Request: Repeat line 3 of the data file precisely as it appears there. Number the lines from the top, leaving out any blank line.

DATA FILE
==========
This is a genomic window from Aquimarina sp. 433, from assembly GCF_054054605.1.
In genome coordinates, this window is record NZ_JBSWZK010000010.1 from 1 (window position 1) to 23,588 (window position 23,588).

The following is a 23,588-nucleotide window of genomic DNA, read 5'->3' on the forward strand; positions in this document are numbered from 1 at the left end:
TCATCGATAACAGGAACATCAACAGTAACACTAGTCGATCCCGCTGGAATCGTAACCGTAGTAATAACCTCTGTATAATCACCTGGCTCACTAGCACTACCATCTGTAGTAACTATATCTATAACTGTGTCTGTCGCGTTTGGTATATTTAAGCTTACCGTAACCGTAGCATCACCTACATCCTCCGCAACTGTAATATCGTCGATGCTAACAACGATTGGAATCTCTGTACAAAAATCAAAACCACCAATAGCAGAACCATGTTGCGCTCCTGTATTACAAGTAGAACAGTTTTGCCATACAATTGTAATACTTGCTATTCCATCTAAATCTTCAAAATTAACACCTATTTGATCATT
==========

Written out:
The following is a 23,588-nucleotide window of genomic DNA, read 5'->3' on the forward strand; positions in this document are numbered from 1 at the left end: